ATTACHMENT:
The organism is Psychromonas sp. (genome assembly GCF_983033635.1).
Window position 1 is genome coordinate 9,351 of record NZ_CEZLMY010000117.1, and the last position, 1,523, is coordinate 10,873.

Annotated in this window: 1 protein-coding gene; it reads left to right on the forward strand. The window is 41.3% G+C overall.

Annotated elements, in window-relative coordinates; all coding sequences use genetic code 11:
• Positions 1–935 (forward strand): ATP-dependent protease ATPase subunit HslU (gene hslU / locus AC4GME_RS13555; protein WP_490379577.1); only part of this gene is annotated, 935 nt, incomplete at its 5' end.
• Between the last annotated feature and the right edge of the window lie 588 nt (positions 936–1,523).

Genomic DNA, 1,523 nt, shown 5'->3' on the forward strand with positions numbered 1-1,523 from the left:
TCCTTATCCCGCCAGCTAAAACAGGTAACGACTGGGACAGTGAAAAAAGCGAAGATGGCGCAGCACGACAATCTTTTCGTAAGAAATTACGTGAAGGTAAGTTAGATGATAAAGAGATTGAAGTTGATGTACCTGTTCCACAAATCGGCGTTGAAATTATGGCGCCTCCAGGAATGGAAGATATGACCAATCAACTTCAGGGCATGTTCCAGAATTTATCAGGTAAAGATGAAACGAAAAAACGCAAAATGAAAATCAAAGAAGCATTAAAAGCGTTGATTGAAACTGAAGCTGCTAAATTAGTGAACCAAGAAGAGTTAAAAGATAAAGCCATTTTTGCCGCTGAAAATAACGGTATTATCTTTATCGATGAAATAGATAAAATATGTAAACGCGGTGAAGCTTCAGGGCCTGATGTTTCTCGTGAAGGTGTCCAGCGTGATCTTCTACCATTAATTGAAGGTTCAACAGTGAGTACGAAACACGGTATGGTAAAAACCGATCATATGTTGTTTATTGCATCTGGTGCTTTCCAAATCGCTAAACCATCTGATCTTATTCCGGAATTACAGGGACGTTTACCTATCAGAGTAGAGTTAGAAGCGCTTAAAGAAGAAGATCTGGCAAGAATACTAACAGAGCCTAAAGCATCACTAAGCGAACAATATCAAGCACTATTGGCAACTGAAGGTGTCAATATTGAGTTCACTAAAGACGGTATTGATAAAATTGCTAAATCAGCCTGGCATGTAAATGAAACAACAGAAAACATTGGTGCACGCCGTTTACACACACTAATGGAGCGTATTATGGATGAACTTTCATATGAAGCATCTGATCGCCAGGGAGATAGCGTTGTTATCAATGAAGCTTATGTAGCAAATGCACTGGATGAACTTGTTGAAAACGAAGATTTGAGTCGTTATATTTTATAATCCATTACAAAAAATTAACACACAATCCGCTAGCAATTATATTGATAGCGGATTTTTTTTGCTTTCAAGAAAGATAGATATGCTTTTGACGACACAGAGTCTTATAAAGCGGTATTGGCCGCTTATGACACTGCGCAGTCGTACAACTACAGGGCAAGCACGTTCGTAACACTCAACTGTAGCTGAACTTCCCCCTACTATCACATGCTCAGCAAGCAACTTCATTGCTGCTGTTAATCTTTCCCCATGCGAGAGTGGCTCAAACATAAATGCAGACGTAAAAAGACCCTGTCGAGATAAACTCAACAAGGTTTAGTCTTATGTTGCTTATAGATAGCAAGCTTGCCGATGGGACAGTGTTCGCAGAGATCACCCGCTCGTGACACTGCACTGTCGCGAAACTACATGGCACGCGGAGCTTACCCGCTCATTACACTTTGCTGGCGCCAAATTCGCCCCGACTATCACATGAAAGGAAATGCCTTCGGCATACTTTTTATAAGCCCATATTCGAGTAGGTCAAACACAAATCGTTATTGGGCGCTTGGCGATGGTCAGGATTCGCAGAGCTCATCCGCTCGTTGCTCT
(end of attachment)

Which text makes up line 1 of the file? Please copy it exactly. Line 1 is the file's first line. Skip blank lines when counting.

The organism is Psychromonas sp. (genome assembly GCF_983033635.1).